Although the large and persistent trade and investment imbalances constitute the central feature of the overall U.S.-Japan relationship in the minds of most Americans, there is considerable disagreement in the United States over the causes, desirable remedies, or even the ultimate importance of these imbalances. Further, in contrast to security interests, which are defined and pursued by a few key agencies in each country and thus at least theoretically amenable to straightforward policymaking and implementation, economic interests are defined and pursued mainly in the private sector by millions of Americans in their roles as consumers and producers.
Still, since U.S. economic strength ultimately provides the foundation for national security, defining and pursuing economic interests should not pose a conflict with security interests in the long term. There is no reason for the United States to refrain from pursuing reciprocal access to markets and technology with Japan and other nations if this advances overall U.S. strategic interests. As discussed above, the “terms of trade” illustrated in Figure 2-1 have already shifted somewhat.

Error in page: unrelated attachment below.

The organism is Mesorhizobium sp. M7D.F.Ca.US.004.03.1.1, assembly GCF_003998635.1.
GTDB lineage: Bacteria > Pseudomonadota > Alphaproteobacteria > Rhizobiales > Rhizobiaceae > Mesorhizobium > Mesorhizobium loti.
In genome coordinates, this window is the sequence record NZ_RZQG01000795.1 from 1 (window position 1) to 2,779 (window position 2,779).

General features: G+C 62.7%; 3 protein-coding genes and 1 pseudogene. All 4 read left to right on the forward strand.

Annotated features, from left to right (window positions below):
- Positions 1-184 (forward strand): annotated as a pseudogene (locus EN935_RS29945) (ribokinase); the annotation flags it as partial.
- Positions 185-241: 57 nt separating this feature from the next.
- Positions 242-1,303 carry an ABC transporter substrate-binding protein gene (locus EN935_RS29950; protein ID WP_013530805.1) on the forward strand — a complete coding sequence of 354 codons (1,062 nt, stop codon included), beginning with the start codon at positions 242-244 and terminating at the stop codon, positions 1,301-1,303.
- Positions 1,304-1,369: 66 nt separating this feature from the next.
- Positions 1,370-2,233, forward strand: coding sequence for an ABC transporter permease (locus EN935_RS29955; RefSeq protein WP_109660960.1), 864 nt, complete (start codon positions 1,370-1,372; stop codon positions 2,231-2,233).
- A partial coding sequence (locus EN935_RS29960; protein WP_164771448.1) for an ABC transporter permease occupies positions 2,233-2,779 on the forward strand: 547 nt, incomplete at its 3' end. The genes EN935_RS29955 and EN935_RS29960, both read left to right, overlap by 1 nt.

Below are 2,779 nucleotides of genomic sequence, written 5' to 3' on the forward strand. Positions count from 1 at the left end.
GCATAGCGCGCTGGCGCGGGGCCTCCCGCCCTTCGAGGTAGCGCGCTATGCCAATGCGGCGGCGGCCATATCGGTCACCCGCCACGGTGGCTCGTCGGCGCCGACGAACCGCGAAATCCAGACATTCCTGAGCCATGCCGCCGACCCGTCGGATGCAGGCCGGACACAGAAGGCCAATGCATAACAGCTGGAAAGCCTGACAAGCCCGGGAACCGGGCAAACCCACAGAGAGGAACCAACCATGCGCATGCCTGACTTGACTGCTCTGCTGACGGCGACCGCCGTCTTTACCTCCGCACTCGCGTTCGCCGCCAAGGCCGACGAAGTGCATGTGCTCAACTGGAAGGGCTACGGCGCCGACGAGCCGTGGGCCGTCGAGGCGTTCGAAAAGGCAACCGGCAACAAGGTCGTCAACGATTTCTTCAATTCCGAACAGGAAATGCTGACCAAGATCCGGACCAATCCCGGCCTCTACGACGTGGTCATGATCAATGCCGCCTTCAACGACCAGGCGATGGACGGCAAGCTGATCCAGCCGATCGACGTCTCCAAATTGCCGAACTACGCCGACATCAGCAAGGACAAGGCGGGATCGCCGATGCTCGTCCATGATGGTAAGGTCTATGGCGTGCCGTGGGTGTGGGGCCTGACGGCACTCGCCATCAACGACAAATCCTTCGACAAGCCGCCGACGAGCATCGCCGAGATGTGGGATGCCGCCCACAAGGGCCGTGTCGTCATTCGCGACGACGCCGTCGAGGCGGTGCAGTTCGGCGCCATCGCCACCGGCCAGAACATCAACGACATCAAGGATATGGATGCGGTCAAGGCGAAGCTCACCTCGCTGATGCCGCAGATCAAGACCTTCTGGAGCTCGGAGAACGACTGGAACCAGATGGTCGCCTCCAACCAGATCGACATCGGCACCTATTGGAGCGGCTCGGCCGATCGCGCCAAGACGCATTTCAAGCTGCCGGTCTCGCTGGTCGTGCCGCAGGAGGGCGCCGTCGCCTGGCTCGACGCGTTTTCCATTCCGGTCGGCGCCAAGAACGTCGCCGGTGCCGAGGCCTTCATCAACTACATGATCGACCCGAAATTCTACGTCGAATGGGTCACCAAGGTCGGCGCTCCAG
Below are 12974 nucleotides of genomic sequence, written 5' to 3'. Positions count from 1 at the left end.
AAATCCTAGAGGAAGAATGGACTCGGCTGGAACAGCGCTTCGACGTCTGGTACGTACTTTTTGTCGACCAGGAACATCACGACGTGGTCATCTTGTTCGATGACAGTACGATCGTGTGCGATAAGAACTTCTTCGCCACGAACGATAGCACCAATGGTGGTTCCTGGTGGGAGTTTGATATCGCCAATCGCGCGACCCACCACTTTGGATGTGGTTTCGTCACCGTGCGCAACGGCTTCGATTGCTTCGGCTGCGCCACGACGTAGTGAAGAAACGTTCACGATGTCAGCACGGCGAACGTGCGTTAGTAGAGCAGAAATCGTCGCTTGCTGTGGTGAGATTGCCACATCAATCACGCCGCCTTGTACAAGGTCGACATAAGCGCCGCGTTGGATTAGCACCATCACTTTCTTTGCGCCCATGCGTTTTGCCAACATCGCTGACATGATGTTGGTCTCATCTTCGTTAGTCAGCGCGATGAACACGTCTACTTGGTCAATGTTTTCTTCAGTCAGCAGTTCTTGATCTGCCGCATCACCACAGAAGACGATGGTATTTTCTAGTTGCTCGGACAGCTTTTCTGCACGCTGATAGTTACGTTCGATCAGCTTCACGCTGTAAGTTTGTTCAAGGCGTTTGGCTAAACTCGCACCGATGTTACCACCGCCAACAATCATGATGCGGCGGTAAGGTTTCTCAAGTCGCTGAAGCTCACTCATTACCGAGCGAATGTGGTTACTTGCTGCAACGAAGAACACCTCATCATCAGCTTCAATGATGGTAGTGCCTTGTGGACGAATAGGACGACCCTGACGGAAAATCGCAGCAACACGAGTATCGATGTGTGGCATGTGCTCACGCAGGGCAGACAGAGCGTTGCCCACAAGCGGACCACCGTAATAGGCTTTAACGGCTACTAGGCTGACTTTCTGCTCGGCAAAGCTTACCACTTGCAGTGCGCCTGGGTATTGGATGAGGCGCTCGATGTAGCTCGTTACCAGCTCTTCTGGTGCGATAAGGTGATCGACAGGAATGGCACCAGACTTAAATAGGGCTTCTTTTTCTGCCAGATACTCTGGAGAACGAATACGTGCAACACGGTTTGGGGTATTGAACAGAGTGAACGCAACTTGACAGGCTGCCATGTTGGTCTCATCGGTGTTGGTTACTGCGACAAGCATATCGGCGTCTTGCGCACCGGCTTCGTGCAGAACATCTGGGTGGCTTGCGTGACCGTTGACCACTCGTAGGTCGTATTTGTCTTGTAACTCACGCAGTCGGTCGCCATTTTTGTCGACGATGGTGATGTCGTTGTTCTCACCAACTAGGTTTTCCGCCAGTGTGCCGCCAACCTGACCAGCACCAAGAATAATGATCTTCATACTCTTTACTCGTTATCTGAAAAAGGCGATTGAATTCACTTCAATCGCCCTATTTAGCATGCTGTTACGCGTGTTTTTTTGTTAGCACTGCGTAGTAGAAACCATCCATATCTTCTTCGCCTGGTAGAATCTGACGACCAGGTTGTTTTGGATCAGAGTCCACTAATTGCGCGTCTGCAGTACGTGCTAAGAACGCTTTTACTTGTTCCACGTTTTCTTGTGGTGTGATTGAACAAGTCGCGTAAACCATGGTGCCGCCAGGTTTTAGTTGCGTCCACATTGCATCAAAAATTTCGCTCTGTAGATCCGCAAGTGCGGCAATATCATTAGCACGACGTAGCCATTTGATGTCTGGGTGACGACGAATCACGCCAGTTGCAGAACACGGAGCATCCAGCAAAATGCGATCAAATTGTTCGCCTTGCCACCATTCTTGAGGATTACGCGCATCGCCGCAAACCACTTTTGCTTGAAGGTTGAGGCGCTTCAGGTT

Managing the economic, security, and global partnership aspects of the U.S.-Japan relationship is likely to be challenging for both countries in the coming years. In particular, the long-term course of economic interactions and how both sides perceive the balance of mutual benefits will continue to have a significant impact on the overall atmosphere for cooperation. Leaders in both countries will continue to reevaluate the role of the alliance. Despite the challenges to effective management, however, the U.S.-Japan security alliance and other aspects of the overall relationship continue to serve the fundamental interests of Japan, and the United States continues to have leverage in the relationship as a result. For reasons that will be explored in the following chapters, however, exercising this leverage in defense technology relationships is by no means easy or straightforward.